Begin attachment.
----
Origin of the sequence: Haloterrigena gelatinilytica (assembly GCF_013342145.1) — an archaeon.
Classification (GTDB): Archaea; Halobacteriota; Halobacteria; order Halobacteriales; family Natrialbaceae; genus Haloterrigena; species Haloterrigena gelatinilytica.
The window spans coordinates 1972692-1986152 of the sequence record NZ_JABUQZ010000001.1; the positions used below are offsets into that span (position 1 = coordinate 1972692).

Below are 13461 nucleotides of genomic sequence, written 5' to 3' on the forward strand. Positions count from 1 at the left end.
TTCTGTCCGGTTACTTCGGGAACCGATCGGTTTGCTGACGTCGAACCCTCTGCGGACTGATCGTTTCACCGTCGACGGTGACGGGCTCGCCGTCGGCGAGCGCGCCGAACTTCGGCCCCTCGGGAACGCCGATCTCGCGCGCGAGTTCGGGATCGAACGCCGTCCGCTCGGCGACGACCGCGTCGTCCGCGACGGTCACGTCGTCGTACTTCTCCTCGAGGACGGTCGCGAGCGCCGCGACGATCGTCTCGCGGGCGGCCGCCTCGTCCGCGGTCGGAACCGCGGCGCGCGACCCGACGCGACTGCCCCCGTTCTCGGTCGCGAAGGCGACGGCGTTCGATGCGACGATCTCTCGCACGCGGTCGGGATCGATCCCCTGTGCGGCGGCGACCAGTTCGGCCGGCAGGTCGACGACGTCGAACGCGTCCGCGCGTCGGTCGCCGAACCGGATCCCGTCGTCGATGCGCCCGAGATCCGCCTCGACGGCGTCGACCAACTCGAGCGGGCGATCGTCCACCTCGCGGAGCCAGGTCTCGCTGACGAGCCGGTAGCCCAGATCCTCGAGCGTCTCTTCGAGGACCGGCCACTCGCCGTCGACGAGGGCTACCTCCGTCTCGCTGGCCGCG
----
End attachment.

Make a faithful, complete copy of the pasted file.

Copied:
Origin of the sequence: Haloterrigena gelatinilytica (assembly GCF_013342145.1) — an archaeon.
Classification (GTDB): Archaea; Halobacteriota; Halobacteria; order Halobacteriales; family Natrialbaceae; genus Haloterrigena; species Haloterrigena gelatinilytica.
The window spans coordinates 1972692-1986152 of the sequence record NZ_JABUQZ010000001.1; the positions used below are offsets into that span (position 1 = coordinate 1972692).

Below are 13461 nucleotides of genomic sequence, written 5' to 3' on the forward strand. Positions count from 1 at the left end.
TTCTGTCCGGTTACTTCGGGAACCGATCGGTTTGCTGACGTCGAACCCTCTGCGGACTGATCGTTTCACCGTCGACGGTGACGGGCTCGCCGTCGGCGAGCGCGCCGAACTTCGGCCCCTCGGGAACGCCGATCTCGCGCGCGAGTTCGGGATCGAACGCCGTCCGCTCGGCGACGACCGCGTCGTCCGCGACGGTCACGTCGTCGTACTTCTCCTCGAGGACGGTCGCGAGCGCCGCGACGATCGTCTCGCGGGCGGCCGCCTCGTCCGCGGTCGGAACCGCGGCGCGCGACCCGACGCGACTGCCCCCGTTCTCGGTCGCGAAGGCGACGGCGTTCGATGCGACGATCTCTCGCACGCGGTCGGGATCGATCCCCTGTGCGGCGGCGACCAGTTCGGCCGGCAGGTCGACGACGTCGAACGCGTCCGCGCGTCGGTCGCCGAACCGGATCCCGTCGTCGATGCGCCCGAGATCCGCCTCGACGGCGTCGACCAACTCGAGCGGGCGATCGTCCACCTCGCGGAGCCAGGTCTCGCTGACGAGCCGGTAGCCCAGATCCTCGAGCGTCTCTTCGAGGACCGGCCACTCGCCGTCGACGAGGGCTACCTCCGTCTCGCTGGCCGCG